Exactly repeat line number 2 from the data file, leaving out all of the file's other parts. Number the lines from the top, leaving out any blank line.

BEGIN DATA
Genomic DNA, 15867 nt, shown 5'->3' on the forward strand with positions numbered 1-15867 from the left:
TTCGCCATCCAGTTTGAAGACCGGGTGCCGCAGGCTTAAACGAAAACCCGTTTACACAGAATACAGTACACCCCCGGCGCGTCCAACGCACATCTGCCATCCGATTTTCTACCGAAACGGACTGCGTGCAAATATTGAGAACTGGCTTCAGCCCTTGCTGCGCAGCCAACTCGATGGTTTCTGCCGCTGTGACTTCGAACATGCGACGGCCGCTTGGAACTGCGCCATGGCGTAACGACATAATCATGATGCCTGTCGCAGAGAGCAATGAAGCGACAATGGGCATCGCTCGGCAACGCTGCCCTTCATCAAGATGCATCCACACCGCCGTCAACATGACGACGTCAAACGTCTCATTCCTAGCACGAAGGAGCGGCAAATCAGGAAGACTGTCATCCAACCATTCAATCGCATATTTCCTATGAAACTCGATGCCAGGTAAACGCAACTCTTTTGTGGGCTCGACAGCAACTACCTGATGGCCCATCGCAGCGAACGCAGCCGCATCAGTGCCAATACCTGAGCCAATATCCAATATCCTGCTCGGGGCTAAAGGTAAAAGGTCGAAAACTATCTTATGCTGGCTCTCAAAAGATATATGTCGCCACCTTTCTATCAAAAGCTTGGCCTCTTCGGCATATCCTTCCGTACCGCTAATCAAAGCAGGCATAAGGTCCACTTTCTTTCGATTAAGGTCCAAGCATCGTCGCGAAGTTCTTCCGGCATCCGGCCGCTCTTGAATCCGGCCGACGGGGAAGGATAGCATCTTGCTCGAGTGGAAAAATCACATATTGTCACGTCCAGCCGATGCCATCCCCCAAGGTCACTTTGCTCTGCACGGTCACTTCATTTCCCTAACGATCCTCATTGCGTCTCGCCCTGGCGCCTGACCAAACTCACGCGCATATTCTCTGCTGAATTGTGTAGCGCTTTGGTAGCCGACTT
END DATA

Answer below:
TTCGCCATCCAGTTTGAAGACCGGGTGCCGCAGGCTTAAACGAAAACCCGTTTACACAGAATACAGTACACCCCCGGCGCGTCCAACGCACATCTGCCATCCGATTTTCTACCGAAACGGACTGCGTGCAAATATTGAGAACTGGCTTCAGCCCTTGCTGCGCAGCCAACTCGATGGTTTCTGCCGCTGTGACTTCGAACATGCGACGGCCGCTTGGAACTGCGCCATGGCGTAACGACATAATCATGATGCCTGTCGCAGAGAGCAATGAAGCGACAATGGGCATCGCTCGGCAACGCTGCCCTTCATCAAGATGCATCCACACCGCCGTCAACATGACGACGTCAAACGTCTCATTCCTAGCACGAAGGAGCGGCAAATCAGGAAGACTGTCATCCAACCATTCAATCGCATATTTCCTATGAAACTCGATGCCAGGTAAACGCAACTCTTTTGTGGGCTCGACAGCAACTACCTGATGGCCCATCGCAGCGAACGCAGCCGCATCAGTGCCAATACCTGAGCCAATATCCAATATCCTGCTCGGGGCTAAAGGTAAAAGGTCGAAAACTATCTTATGCTGGCTCTCAAAAGATATATGTCGCCACCTTTCTATCAAAAGCTTGGCCTCTTCGGCATATCCTTCCGTACCGCTAATCAAAGCAGGCATAAGGTCCACTTTCTTTCGATTAAGGTCCAAGCATCGTCGCGAAGTTCTTCCGGCATCCGGCCGCTCTTGAATCCGGCCGACGGGGAAGGATAGCATCTTGCTCGAGTGGAAAAATCACATATTGTCACGTCCAGCCGATGCCATCCCCCAAGGTCACTTTGCTCTGCACGGTCACTTCATTTCCCTAACGATCCTCATTGCGTCTCGCCCTGGCGCCTGACCAAACTCACGCGCATATTCTCTGCTGAATTGTGTAGCGCTTTGGTAGCCGACTT